When a little known, two-year-old game appeared on the best-seller list on Steam in 2012, it caught some eyes. ARMA 2 was relatively well received on its release in 2010, but with advancing technologies and competing programs, games generally do not survive as a best seller for two years. The reason for this resurgence in popularity was the release of Day Z, a zombie survival game that was created as a modification of ARMA 2. So, to play Day Z, players needed the original game. Hence the bump in sales, even after two years.
This is an example of the effect of modding, now a common practice in gaming fandom, and one which is largely supported by the games industry. There is a whole area on Steam, Valve’s gaming portal and the largest Digital Rights Manager (DRM) on the web, dedicated to mods. Through Steam Workshop, users can download mods for many of the games on the site, thus extending the shelf life of their existing games. This is not the only space for mods, but it exemplifies the importance of consumer-created mods to the industry at large. (It should be noted here that Valve is itself a modding success story; their initial success and break into the industry was the game Half Life, which was built as a licensed mod of id games’ Quake 3D engine.)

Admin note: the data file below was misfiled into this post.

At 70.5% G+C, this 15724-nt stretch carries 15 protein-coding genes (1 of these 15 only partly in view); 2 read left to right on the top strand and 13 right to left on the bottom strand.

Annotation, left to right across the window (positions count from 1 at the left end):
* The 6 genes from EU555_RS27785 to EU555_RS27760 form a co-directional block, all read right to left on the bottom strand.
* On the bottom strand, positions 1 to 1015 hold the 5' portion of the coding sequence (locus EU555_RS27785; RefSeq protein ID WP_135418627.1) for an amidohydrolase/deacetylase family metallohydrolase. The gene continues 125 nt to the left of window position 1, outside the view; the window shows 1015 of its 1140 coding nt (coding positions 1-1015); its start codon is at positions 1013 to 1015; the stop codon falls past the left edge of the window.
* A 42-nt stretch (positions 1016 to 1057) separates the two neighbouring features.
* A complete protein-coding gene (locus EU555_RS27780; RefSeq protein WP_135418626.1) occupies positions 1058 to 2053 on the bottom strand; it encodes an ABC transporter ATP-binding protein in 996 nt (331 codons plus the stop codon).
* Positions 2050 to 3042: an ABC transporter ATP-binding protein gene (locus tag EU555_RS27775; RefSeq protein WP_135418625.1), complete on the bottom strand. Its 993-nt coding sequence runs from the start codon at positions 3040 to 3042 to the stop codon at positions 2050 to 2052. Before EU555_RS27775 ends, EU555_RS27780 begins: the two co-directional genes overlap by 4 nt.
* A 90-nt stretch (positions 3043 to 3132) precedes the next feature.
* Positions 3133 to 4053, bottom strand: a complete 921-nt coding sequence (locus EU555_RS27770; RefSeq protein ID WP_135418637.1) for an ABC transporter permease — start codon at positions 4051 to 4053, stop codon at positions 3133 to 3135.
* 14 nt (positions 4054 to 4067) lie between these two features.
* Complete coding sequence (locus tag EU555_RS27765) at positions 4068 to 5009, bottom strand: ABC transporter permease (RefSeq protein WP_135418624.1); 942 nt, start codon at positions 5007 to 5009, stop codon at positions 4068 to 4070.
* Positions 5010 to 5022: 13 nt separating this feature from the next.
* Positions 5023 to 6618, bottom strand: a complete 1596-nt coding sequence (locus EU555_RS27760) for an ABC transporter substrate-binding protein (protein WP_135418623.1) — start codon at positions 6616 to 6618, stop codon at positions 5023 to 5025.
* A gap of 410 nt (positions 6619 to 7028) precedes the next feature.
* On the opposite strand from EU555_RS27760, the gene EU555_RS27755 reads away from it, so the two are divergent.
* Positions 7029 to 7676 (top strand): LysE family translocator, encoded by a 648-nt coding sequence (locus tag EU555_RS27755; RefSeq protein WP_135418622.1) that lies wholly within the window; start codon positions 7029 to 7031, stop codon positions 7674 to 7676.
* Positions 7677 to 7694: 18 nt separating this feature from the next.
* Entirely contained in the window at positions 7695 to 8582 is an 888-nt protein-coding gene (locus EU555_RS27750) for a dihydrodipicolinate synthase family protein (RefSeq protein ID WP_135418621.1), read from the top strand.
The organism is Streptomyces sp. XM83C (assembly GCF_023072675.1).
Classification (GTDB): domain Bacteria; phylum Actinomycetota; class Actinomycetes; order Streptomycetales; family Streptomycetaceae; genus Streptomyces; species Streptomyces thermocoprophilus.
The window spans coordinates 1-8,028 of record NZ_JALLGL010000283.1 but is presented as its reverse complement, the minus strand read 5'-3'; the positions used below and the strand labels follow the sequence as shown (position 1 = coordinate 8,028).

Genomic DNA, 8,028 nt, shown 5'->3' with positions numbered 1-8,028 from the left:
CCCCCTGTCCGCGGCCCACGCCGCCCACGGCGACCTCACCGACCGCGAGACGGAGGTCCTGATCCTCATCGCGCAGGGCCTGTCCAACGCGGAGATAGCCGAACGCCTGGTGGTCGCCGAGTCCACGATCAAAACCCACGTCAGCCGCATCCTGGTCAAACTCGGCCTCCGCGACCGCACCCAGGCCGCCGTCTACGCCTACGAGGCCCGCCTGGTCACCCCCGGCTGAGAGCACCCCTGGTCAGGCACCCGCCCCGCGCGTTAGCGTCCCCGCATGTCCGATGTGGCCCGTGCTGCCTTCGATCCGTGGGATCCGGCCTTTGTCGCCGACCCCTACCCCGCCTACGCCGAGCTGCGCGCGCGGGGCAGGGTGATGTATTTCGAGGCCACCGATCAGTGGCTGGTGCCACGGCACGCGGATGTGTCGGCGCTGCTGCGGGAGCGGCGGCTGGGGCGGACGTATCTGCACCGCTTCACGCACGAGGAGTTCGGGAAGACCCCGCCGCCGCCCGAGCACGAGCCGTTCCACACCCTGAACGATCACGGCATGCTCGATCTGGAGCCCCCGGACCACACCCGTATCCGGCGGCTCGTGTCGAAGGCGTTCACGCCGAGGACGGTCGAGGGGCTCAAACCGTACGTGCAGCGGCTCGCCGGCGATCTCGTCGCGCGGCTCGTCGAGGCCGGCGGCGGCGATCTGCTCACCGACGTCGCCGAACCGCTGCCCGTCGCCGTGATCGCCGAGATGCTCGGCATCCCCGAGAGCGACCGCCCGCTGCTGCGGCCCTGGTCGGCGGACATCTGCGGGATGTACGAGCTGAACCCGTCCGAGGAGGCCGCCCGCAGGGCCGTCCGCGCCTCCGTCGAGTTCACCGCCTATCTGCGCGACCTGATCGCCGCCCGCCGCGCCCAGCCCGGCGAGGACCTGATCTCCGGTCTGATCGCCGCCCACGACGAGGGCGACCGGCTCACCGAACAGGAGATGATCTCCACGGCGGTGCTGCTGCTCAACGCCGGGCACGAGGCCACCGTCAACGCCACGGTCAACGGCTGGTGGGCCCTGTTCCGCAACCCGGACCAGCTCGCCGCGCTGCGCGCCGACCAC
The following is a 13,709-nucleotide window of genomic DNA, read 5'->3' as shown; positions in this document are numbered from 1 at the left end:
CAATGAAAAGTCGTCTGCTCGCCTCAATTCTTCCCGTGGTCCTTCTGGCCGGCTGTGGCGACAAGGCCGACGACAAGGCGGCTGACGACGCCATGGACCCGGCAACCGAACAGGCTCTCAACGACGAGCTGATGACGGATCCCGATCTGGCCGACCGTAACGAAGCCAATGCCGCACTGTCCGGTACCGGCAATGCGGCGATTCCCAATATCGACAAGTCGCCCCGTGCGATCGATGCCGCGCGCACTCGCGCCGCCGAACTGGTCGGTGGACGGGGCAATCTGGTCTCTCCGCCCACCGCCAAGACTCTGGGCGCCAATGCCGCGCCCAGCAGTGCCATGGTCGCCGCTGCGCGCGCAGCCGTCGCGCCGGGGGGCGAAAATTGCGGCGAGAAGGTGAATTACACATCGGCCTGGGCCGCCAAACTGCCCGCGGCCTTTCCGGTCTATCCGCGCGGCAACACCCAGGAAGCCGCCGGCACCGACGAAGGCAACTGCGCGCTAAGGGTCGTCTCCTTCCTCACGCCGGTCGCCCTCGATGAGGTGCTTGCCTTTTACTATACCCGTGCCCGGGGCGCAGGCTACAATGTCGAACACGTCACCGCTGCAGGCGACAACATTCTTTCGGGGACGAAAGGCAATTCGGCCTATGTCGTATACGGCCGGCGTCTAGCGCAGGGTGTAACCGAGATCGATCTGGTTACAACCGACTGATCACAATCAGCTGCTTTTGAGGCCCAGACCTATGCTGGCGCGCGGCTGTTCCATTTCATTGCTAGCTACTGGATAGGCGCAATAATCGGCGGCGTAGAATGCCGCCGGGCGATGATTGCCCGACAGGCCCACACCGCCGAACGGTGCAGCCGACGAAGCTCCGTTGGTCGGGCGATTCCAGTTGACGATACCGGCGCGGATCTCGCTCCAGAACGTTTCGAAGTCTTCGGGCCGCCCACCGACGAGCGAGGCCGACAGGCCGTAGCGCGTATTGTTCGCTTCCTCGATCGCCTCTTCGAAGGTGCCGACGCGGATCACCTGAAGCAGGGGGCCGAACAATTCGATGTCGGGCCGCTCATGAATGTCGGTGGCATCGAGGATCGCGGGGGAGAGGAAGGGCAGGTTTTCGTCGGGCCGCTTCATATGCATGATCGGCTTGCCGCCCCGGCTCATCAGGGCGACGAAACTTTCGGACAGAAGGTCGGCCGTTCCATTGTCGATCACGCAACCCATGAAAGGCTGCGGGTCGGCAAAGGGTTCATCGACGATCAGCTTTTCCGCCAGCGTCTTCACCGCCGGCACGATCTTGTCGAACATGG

So rather than punish users for infringing on copyright or breaking into game code to change their products, the industry welcomes the phenomenon of user creation, as it elongates the shelf-life of their games. This is in line with the idea of media convergence put forward by Henry Jenkins among others, who theorises on the fan’s role as a content producer. An article on Brazilian modding subcultures argues that ‘the fan’s creativity and intense interaction with cultural objects are capable of allowing her to create new productions as a tribute to the “original” product. Cultural appropriations by fans are then considered as a kind of symbolic capital in the participatory culture: a feature of the contemporary media convergence period.’
Kücklich, Julian. “Precarious Playbour: Modders And The Digital Games Industry”. Five.Fibreculturejournal.Org, 2017, http://five.fibreculturejournal.org/fcj-025-precarious-playbour-modders-and-the-digital-games-industry/. Accessed on 10/4/17.
“Everything You Need To Know About Halo 5 | Gamestm – Official Website”. Gamestm – Official Website, 2017, https://www.gamestm.co.uk/features/everything-you-need-to-know-about-halo-5/. Accessed on 10/4/17.
“Tribute And Resistance: Participation And Affective Engagement In Brazilian Fangame Makers And Modders’ Subsultures “. Gamejournal.It, 2017, http://www.gamejournal.it/3_oliveira_et-al/. Accessed on 11/4/17.
Poor, Nathaniel. “Computer Game Modders’ Motivations And Sense Of Community: A Mixed-Methods Approach”. New Media & Society, vol 16, no. 8, 2014, pp. 1249-1267. SAGE Publications, doi:10.1177/1461444813504266.